The new bill to strengthen penalties against employers who illegally fire workers for collective action that Sen. Patty Murray and Rep. Bobby Scott introduced in Congress on Wednesday would do more than just deter those illegal firings, argue the Century Foundation’s Richard Kahlenberg and Moshe Marvit: it would reframe union rights as civil rights.
The WAGE Act would give workers the same remedies as employees whose civil rights are violated: the ability not just to get their jobs and back pay, which is the rule now, but to win punitive damages, to engage in legal discovery that gives lawyers access to an employer’s internal files, and win attorneys’ fees when workers prevail. Employees also can get a preliminary injunction to get their jobs back right away.
By giving workers a fresh way to think about becoming part of a union – as a civil right, rather than just joining a special interest – the idea has a chance to re-awaken a conversation that has languished in American politics. The decimation of the American labor movement has been catastrophic for the middle class, keeping wages down and weakening the voice of middle-class citizens in the political process.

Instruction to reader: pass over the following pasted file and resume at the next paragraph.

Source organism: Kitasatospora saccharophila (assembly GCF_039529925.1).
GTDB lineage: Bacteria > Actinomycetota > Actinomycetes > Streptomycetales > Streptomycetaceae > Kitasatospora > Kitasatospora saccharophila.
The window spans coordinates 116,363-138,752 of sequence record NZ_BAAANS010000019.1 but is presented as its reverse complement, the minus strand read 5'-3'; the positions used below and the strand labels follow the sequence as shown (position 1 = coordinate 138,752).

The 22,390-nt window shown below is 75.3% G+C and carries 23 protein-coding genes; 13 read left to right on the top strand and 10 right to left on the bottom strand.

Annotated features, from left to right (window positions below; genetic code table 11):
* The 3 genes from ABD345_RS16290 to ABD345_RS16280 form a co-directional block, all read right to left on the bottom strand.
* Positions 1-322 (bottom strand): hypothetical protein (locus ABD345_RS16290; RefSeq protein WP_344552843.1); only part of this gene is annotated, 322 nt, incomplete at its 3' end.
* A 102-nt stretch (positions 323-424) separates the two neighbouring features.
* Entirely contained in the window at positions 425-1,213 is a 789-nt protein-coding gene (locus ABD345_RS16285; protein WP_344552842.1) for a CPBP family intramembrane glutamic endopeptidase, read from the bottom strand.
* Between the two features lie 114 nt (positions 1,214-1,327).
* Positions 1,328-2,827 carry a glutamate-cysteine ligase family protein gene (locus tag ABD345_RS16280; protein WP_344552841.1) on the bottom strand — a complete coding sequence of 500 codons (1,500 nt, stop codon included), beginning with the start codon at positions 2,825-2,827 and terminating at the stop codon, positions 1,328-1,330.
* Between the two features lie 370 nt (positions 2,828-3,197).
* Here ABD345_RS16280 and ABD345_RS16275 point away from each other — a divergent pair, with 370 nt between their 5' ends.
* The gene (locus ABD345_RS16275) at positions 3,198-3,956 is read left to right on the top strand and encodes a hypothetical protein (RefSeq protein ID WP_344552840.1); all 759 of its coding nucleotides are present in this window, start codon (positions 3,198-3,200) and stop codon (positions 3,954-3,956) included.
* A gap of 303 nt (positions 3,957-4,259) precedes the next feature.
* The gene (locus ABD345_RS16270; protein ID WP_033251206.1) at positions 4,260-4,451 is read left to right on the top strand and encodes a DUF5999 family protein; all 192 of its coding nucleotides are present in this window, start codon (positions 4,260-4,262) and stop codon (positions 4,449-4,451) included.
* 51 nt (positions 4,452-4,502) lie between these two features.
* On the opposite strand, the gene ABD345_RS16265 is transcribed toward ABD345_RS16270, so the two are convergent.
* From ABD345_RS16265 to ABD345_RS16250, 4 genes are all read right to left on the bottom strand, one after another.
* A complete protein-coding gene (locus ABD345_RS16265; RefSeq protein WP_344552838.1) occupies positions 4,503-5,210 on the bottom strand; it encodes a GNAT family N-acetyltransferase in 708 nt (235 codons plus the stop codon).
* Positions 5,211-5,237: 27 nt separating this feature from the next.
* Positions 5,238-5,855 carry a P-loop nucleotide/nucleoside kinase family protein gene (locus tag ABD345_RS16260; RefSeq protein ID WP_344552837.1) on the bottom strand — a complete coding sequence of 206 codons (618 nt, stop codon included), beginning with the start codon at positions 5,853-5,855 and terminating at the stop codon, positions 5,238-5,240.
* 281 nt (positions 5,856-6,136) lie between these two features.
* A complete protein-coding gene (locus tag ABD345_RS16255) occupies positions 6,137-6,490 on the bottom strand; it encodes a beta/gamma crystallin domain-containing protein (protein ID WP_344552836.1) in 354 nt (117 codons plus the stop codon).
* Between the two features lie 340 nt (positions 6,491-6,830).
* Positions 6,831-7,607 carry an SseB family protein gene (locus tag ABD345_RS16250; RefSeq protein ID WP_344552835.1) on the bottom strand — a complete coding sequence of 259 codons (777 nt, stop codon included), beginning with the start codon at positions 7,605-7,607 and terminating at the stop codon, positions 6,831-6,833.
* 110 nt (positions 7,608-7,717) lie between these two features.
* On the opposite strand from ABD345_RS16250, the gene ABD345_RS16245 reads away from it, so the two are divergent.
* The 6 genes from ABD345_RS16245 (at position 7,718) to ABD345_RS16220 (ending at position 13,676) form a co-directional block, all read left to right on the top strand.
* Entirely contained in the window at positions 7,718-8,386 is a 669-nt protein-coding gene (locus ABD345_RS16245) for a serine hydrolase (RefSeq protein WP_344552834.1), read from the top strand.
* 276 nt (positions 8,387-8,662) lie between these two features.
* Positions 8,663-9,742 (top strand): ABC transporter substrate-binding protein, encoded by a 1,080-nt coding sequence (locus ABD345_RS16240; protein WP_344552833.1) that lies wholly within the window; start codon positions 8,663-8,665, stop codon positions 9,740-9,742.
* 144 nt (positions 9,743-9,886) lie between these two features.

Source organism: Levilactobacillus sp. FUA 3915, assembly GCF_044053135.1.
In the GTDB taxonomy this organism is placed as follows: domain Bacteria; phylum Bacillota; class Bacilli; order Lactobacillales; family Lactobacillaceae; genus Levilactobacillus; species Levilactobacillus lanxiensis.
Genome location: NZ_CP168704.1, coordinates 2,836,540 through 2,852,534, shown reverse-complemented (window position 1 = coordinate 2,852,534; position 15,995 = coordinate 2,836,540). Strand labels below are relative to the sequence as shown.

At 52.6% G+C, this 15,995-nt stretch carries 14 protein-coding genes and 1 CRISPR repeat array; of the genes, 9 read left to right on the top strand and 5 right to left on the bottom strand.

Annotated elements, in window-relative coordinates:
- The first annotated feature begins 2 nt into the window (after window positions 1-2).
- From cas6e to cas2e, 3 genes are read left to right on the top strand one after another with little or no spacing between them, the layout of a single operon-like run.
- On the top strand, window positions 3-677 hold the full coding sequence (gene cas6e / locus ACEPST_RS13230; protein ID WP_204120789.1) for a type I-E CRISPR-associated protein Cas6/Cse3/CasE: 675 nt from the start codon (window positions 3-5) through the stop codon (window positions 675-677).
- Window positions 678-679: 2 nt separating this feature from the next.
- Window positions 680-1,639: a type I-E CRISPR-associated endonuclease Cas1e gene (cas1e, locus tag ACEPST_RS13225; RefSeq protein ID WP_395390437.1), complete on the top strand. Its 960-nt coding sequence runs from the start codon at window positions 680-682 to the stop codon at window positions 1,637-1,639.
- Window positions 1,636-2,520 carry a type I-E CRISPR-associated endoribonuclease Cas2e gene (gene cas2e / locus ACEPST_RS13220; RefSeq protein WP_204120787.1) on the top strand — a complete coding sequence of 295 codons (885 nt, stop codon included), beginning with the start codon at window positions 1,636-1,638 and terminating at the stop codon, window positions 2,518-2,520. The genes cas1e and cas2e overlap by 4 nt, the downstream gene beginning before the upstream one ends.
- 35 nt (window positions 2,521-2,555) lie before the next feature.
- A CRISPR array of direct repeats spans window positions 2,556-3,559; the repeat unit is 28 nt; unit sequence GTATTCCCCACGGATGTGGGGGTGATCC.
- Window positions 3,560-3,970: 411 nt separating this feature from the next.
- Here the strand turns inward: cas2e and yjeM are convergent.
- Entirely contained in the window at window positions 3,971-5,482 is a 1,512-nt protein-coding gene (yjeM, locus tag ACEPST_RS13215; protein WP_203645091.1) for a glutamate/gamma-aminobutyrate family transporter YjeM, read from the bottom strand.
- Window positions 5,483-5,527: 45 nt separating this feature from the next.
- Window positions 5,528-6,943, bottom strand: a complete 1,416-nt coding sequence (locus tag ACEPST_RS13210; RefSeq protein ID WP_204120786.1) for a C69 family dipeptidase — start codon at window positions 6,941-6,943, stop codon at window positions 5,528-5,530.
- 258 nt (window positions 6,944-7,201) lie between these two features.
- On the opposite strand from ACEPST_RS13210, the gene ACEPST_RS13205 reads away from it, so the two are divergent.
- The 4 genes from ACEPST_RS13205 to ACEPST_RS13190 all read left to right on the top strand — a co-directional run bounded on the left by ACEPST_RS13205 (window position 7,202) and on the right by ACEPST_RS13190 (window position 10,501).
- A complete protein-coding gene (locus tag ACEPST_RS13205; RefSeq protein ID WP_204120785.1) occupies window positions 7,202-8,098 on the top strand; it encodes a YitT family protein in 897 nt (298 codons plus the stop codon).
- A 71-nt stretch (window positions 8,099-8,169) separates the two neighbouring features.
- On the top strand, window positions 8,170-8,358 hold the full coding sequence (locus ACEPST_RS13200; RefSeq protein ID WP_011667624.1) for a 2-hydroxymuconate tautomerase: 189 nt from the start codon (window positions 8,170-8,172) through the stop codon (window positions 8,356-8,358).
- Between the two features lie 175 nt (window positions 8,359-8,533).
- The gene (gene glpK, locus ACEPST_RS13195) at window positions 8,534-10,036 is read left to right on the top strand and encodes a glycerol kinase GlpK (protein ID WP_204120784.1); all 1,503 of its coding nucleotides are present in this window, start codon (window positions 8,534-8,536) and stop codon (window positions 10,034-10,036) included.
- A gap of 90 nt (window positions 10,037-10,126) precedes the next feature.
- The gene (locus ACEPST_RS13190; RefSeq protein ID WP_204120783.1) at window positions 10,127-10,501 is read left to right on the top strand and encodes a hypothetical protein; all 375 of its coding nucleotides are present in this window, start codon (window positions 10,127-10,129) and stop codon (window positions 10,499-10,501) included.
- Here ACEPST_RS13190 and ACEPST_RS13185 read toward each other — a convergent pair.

As Kahlenberg and Marvit suggest, “the time may be right” for this idea to come up in the presidential campaign:
Hillary Clinton and Bernie Sanders have attacked inequality and offered good proposals, such as increasing the minimum wage, which will help move the poor into the working class. But only a strong organized labor movement – and new, alternative forms of worker representation — can help move large numbers of people from the working class to the middle class. The WAGE Act is a simple, concrete proposal for change that would help both traditional unions and new, emerging organizations that represent workers. The presidential candidates should make it a central plank in their campaigns.
What a good idea. Ball’s in your court, Secretary Clinton, Sen. Sanders …
This blog was originally posted on Daily Kos on September 17, 2015. Reprinted with permission.
About the Author: The author’s name is Laura Clawson. Laura has been a Daily Kos contributing editor since December 2006 and Labor editor since 2011.